Teachers who plan to work in challenging inner-city schools will get extra help to cope with the tough issues they will face in the classroom, the government- appointed official in charge of school recruitment has said.
An increase in the number of pupils in urban areas has created an urgent need for a new supply of professionals, but they now require special preparation, according to the chief executive of the Training and Development Agency (TDA).
Expertise rather than money will tempt people to work in "tough" schools, Graham Holley said. He wants training schemes in London and other cities to include courses on issues such as teenage pregnancy and bad behaviour.
Mr Holley argued that this approach will get the best teachers working in the most challenging areas, and get those thinking of leaving to stay in their jobs. "We need to drive up the quality of training in all London providers," Mr Holley said.
"Trainees there need a special package as part of their course, but we don't want this to just be for new teachers. It's clear workers in the toughest schools need a different set of skills, and it's not financial incentives which attract them to work there."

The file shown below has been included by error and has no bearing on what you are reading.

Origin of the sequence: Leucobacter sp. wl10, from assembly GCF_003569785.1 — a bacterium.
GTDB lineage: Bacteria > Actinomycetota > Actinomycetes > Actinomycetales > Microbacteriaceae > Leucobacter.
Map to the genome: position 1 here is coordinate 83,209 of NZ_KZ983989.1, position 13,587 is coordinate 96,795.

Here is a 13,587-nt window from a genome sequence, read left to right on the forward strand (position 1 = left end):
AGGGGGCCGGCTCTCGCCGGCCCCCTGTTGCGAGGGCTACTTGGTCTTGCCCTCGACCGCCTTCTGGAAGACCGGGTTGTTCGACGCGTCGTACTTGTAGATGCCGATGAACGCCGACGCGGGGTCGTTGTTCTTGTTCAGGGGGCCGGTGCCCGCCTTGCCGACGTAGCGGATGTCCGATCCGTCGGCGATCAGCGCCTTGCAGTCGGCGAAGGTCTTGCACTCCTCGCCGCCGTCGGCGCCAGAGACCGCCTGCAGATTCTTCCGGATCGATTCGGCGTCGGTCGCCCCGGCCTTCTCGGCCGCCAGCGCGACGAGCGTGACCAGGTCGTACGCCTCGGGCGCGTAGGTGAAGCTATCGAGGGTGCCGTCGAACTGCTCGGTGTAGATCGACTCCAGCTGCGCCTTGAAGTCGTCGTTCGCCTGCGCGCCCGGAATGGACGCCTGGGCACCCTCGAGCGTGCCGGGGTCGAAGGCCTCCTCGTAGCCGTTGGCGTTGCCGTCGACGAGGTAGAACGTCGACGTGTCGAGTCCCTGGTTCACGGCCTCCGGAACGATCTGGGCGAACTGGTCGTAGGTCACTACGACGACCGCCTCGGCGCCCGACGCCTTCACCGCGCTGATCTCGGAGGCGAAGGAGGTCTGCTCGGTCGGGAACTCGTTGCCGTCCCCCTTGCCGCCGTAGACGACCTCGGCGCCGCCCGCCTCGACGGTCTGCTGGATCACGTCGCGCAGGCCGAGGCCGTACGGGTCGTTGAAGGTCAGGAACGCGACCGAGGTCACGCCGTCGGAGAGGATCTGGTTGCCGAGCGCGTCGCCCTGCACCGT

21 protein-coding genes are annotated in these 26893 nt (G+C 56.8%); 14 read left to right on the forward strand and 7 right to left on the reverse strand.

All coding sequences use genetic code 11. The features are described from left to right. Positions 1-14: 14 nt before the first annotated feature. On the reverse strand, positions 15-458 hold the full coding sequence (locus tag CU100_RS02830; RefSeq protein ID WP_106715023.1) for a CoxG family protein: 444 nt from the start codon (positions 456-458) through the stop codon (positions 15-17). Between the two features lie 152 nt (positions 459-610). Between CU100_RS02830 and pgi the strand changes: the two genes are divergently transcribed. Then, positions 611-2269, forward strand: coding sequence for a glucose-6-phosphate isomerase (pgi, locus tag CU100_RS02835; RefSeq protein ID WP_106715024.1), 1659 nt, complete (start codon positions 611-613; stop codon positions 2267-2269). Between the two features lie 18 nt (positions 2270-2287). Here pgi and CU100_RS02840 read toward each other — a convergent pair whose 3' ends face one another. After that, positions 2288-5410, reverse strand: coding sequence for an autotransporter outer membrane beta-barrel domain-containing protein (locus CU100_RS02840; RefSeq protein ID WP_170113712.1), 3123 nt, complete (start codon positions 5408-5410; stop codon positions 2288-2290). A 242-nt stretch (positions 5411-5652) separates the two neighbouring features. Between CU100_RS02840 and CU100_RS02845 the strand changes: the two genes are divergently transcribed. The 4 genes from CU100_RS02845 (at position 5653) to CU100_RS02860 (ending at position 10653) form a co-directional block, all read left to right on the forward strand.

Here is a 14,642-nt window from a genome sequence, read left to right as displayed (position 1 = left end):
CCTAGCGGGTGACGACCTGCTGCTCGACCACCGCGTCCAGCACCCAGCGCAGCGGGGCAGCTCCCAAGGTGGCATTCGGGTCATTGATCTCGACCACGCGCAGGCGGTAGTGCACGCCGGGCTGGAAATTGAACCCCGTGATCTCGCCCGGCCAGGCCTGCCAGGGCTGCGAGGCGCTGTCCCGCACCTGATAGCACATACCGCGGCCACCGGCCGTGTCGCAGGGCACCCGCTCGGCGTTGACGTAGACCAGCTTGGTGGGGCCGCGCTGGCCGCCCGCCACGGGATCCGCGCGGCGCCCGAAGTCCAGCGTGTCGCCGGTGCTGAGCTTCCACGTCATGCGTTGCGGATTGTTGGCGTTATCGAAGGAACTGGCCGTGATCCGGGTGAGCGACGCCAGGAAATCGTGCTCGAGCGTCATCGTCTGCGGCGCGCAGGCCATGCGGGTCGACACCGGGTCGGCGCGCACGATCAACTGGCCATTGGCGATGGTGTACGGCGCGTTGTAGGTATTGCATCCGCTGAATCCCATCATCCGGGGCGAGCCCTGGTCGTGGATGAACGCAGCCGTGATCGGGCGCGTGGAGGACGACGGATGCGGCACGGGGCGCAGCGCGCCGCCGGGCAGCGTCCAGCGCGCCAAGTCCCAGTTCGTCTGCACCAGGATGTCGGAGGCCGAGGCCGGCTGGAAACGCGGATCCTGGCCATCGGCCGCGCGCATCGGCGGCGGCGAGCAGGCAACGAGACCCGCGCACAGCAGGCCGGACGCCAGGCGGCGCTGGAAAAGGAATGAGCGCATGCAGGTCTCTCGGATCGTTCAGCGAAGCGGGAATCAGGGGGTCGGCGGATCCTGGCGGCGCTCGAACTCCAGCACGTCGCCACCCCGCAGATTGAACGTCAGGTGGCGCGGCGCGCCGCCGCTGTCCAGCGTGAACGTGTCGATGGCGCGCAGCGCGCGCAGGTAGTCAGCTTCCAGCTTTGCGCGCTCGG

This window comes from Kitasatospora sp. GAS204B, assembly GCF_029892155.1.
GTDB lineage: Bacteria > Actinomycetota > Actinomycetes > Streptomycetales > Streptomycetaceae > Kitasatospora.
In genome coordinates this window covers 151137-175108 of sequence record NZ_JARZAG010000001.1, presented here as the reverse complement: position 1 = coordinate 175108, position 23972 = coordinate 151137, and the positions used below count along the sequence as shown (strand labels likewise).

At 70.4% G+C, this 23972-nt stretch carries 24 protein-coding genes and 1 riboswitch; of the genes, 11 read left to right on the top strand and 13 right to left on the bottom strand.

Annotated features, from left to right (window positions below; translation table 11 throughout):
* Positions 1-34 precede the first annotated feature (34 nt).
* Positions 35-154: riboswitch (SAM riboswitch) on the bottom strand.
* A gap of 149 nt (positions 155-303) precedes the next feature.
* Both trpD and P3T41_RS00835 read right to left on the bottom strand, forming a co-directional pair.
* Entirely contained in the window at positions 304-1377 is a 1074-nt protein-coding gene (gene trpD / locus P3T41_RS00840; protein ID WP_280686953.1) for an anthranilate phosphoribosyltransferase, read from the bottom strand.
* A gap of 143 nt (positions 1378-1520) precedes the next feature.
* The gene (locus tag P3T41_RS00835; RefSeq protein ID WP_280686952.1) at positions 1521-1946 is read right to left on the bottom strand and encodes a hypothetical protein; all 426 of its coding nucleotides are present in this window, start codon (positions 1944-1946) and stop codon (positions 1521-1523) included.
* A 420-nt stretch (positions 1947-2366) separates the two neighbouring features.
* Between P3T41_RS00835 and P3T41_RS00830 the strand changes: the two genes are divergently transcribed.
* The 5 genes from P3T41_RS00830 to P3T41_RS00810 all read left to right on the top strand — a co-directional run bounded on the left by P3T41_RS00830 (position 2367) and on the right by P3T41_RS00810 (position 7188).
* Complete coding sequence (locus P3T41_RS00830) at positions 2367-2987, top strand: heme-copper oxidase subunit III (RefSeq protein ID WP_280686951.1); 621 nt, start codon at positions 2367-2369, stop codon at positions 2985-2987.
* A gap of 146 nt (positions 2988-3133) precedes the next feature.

TDA research on the "blockage" which stops teachers wanting to work in cities, or leads to them moving to other areas after becoming dissatisfied, apparently says they would welcome more support rather than money.
As well as the courses, urban teachers will get mentors and a chance to network with others in the same position.
Previous attempts to get people to work in challenging schools have focused on those who have left the profession. Mr Holley wrote to them all in an attempt to persuade them to return.
The TDA believes that it is cheaper to draw on the expertise of those who have already trained than to put those new to the profession through graduate courses.
"As primary numbers increase, we will be looking to people to return to teaching, and we hope to persuade people to stay on," Mr Holley said.
"The new Masters in Teaching and Learning will answer all sorts of these questions, and will help National Challenge schools."
More details about the new training will be finalised next year.
James Noble Rogers, director of the Universities' Council for the Education of Teachers, said he would prefer the courses to be included in longer undergraduate training.
"There's far more scope to do it there, rather than in the packed PGCE," he said. "Issues like this are best addressed in professional development in the first few years of a teacher's career. That's when they actually encounter them and when problems are likely to happen."
The only existing course which specifically concentrates on training graduates for inner-city schools is Teach First, a privately backed scheme which gets those from the top universities into secondaries within six weeks. The TDA wants to keep training general, because all teachers need the same basic skills, and has no plans to run its own version of Teach First.
"It's a much more expensive way of training, and during a recession, where is the money going to come from?" Mr Holley said.